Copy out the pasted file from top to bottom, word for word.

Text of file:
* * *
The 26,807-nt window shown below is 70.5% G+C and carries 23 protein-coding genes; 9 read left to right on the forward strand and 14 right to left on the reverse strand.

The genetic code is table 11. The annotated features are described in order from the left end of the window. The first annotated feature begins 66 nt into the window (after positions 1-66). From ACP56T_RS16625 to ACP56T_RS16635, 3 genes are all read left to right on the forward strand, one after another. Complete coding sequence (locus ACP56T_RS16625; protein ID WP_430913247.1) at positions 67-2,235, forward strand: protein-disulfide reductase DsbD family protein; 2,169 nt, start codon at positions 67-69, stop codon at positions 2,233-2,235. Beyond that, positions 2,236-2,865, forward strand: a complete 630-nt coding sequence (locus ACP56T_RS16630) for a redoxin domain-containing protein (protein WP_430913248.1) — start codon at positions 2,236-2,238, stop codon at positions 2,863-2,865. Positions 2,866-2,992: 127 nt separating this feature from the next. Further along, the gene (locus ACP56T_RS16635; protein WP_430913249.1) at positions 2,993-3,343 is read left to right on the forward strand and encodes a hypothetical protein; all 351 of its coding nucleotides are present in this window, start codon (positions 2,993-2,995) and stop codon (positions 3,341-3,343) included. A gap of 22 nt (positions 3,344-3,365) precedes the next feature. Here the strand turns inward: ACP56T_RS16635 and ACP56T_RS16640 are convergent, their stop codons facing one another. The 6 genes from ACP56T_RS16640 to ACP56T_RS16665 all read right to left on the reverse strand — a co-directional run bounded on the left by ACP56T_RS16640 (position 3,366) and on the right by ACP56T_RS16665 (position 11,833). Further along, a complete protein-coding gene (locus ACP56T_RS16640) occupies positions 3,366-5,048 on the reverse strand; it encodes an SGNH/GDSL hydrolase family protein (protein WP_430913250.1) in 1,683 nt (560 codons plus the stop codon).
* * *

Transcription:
The 26,807-nt window shown below is 70.5% G+C and carries 23 protein-coding genes; 9 read left to right on the forward strand and 14 right to left on the reverse strand.

The genetic code is table 11. The annotated features are described in order from the left end of the window. The first annotated feature begins 66 nt into the window (after positions 1-66). From ACP56T_RS16625 to ACP56T_RS16635, 3 genes are all read left to right on the forward strand, one after another. Complete coding sequence (locus ACP56T_RS16625; protein ID WP_430913247.1) at positions 67-2,235, forward strand: protein-disulfide reductase DsbD family protein; 2,169 nt, start codon at positions 67-69, stop codon at positions 2,233-2,235. Beyond that, positions 2,236-2,865, forward strand: a complete 630-nt coding sequence (locus ACP56T_RS16630) for a redoxin domain-containing protein (protein WP_430913248.1) — start codon at positions 2,236-2,238, stop codon at positions 2,863-2,865. Positions 2,866-2,992: 127 nt separating this feature from the next. Further along, the gene (locus ACP56T_RS16635; protein WP_430913249.1) at positions 2,993-3,343 is read left to right on the forward strand and encodes a hypothetical protein; all 351 of its coding nucleotides are present in this window, start codon (positions 2,993-2,995) and stop codon (positions 3,341-3,343) included. A gap of 22 nt (positions 3,344-3,365) precedes the next feature. Here the strand turns inward: ACP56T_RS16635 and ACP56T_RS16640 are convergent, their stop codons facing one another. The 6 genes from ACP56T_RS16640 to ACP56T_RS16665 all read right to left on the reverse strand — a co-directional run bounded on the left by ACP56T_RS16640 (position 3,366) and on the right by ACP56T_RS16665 (position 11,833). Further along, a complete protein-coding gene (locus ACP56T_RS16640) occupies positions 3,366-5,048 on the reverse strand; it encodes an SGNH/GDSL hydrolase family protein (protein WP_430913250.1) in 1,683 nt (560 codons plus the stop codon).